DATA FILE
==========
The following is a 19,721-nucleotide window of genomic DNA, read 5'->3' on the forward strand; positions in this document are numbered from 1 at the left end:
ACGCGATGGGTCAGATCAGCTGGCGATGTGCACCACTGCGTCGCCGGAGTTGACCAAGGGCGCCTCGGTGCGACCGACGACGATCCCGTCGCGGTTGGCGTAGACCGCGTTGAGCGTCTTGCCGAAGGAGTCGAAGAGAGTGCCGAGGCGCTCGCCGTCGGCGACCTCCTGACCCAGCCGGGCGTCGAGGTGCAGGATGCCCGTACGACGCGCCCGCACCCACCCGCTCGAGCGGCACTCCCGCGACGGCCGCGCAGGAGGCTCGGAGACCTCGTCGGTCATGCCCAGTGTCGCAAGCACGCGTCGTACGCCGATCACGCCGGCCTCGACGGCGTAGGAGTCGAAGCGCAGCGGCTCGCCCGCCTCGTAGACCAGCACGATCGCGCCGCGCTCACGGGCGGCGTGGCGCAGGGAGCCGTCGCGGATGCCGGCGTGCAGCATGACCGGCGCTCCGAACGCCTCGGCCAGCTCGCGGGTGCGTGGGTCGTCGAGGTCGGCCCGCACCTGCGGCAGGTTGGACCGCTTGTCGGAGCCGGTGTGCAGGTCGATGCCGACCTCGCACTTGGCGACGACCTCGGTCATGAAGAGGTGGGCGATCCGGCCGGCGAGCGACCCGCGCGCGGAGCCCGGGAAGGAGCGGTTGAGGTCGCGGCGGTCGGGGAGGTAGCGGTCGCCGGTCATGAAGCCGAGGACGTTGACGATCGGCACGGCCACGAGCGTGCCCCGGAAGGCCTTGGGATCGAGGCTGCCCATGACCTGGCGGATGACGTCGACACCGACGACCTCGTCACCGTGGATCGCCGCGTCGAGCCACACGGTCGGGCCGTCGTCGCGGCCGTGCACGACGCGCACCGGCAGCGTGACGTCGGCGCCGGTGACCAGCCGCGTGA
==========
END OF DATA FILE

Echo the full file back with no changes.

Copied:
The following is a 19,721-nucleotide window of genomic DNA, read 5'->3' on the forward strand; positions in this document are numbered from 1 at the left end:
ACGCGATGGGTCAGATCAGCTGGCGATGTGCACCACTGCGTCGCCGGAGTTGACCAAGGGCGCCTCGGTGCGACCGACGACGATCCCGTCGCGGTTGGCGTAGACCGCGTTGAGCGTCTTGCCGAAGGAGTCGAAGAGAGTGCCGAGGCGCTCGCCGTCGGCGACCTCCTGACCCAGCCGGGCGTCGAGGTGCAGGATGCCCGTACGACGCGCCCGCACCCACCCGCTCGAGCGGCACTCCCGCGACGGCCGCGCAGGAGGCTCGGAGACCTCGTCGGTCATGCCCAGTGTCGCAAGCACGCGTCGTACGCCGATCACGCCGGCCTCGACGGCGTAGGAGTCGAAGCGCAGCGGCTCGCCCGCCTCGTAGACCAGCACGATCGCGCCGCGCTCACGGGCGGCGTGGCGCAGGGAGCCGTCGCGGATGCCGGCGTGCAGCATGACCGGCGCTCCGAACGCCTCGGCCAGCTCGCGGGTGCGTGGGTCGTCGAGGTCGGCCCGCACCTGCGGCAGGTTGGACCGCTTGTCGGAGCCGGTGTGCAGGTCGATGCCGACCTCGCACTTGGCGACGACCTCGGTCATGAAGAGGTGGGCGATCCGGCCGGCGAGCGACCCGCGCGCGGAGCCCGGGAAGGAGCGGTTGAGGTCGCGGCGGTCGGGGAGGTAGCGGTCGCCGGTCATGAAGCCGAGGACGTTGACGATCGGCACGGCCACGAGCGTGCCCCGGAAGGCCTTGGGATCGAGGCTGCCCATGACCTGGCGGATGACGTCGACACCGACGACCTCGTCACCGTGGATCGCCGCGTCGAGCCACACGGTCGGGCCGTCGTCGCGGCCGTGCACGACGCGCACCGGCAGCGTGACGTCGGCGCCGGTGACCAGCCGCGTGA